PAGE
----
Santarosa sentence example

santarosa
  • Santarosa entered the service of Napoleon during the annexation of Piedmont to France, and was sub-prefect of Spezia from 1812 to 1814.
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  • The revolutionary and imperial epoch had seen a great development of Italian patriotism, and Santarosa was aggrieved by the great extension given to the Austrian power in Italy in 1815, which reduced his own country to a position of inferiority.
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  • On the 6th of March 1821 Santarosa and three associates had an interview with the prince, and on the 10th they carried out the military "pronunciamiento" which proclaimed the Spanish constitution.
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  • During the brief predominance of his party Santarosa showed great decision of character.
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  • Santarosa was killed, apparently because he was too miserable and desperate to care to save his life, when the Egyptian troops attacked the island of Sphacteria, near Navarino, on the 8th of May 1825.
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  • In March 1821, Count Santorre di Santarosa and other conspirators informed Charles Albert of a constitutional and anti-Austrian plot, and asked for his help. After a momentary hesitation he informed the king; but at his request no arrests were made, and no precautions were taken.
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  • Charles Albert no doubt was aware of this, but he never actually became a Carbonaro, and was surprised and startled when after the outbreak of the Neapolitan revolution of 1820 some of the leading conspirators in the Piedmontese army, including Count Santorre di Santarosa and Count San Marzano, informed him that a military rising was ready and that they counted on his help (2nd March 1821).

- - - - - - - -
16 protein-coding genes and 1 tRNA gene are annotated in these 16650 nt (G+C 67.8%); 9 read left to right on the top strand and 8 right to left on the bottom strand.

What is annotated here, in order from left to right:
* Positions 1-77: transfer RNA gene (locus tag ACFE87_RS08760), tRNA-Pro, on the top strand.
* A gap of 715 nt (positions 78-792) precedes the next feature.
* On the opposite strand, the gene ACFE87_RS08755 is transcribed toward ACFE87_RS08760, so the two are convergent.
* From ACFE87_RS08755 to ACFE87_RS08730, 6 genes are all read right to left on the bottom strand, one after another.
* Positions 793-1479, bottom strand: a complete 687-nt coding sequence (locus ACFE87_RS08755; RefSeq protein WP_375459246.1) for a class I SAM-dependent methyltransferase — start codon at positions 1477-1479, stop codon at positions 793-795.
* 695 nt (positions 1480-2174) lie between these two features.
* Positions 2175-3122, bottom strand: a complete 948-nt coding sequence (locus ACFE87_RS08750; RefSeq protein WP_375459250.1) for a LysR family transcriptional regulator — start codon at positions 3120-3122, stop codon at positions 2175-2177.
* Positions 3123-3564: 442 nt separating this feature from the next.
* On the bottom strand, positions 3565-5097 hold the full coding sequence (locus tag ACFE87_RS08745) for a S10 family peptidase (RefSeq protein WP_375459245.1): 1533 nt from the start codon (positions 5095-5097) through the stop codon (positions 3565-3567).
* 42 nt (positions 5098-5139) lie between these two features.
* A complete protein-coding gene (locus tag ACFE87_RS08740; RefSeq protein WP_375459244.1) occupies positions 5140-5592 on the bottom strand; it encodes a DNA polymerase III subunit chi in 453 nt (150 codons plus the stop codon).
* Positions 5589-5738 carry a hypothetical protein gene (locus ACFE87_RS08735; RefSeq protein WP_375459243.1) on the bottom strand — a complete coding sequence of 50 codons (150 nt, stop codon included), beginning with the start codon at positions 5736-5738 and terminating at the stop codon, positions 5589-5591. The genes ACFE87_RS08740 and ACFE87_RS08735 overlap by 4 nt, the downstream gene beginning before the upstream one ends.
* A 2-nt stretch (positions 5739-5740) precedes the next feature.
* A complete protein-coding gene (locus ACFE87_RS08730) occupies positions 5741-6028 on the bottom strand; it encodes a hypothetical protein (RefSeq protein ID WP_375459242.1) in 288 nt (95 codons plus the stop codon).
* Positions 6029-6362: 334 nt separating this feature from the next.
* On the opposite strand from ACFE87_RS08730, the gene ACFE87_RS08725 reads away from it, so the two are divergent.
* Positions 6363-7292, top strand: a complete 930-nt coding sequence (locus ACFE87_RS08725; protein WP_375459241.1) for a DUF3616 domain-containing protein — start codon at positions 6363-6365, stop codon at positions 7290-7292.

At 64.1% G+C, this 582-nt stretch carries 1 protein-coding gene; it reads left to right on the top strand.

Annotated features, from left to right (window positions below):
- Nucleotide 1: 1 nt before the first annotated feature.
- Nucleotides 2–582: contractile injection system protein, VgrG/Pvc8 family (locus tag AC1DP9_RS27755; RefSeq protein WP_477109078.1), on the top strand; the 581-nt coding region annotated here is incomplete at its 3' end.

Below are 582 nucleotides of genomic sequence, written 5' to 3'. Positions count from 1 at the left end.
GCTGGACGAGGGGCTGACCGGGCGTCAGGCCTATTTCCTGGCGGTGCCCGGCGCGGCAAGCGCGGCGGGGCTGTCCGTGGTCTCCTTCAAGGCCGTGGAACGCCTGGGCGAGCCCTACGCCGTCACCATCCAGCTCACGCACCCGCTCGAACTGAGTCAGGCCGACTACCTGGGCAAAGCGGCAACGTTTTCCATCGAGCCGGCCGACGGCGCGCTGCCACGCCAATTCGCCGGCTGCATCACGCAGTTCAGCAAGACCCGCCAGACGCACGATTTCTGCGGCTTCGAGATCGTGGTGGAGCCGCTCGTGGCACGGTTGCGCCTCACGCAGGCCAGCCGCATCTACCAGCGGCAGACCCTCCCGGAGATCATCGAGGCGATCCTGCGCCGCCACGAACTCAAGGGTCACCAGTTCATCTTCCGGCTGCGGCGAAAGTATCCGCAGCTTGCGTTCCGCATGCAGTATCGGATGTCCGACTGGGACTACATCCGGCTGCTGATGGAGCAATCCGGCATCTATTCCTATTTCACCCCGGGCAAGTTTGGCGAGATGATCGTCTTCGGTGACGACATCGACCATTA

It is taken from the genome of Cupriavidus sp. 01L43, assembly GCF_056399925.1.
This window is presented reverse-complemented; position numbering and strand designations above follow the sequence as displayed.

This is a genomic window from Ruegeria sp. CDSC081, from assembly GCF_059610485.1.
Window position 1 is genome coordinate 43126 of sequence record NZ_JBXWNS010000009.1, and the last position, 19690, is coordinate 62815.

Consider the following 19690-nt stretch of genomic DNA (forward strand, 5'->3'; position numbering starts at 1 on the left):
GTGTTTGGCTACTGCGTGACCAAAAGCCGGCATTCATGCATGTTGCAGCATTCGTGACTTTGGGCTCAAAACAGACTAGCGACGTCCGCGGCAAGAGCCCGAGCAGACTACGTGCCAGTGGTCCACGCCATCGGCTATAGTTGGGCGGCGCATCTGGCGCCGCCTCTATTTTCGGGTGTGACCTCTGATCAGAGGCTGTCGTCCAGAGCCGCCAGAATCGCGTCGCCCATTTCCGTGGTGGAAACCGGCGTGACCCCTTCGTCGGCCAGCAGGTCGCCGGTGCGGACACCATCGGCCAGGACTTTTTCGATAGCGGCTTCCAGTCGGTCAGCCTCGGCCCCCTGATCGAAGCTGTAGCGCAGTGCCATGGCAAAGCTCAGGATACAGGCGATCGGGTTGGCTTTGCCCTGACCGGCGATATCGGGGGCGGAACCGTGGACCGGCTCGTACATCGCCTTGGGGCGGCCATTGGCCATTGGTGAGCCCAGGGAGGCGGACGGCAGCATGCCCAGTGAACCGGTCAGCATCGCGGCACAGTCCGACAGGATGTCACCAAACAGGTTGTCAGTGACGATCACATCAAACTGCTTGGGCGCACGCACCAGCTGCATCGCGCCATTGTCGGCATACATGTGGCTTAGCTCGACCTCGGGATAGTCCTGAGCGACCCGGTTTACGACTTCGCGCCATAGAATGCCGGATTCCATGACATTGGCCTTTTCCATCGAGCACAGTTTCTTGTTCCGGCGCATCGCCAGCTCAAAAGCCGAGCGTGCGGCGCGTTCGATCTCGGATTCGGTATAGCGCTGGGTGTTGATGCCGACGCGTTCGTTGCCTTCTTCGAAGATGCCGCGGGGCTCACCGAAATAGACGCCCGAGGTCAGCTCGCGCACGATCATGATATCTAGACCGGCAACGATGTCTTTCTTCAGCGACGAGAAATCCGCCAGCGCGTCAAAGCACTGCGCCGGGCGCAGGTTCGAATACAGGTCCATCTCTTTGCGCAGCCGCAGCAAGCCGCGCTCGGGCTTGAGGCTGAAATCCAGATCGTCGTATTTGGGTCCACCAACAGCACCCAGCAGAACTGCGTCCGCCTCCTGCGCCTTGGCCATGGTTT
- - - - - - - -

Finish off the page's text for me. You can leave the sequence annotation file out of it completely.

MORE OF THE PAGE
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  • Here as in Naples the Carbonari comprised many men of rank, such as Santorre di Santarosa, Count San Marzano, Giacinto di Collegno, and Count Moffa di Lisio, all officers in the army, and they were more or less encouraged by Charles Albert, the heir-presumptive to the throne.
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  • When in 1821 the Austrian army was moved south to coerce the Neapolitans, Santarosa entered into a conspiracy to obtain the intervention of the Piedmontese in favour of the Neapolitans by an attack on the Austrian lines of communication.
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  • Santarosa's correspondence was edited by Signor Bianchi, Lettere di Santorre Santarosa (Turin, 1877).
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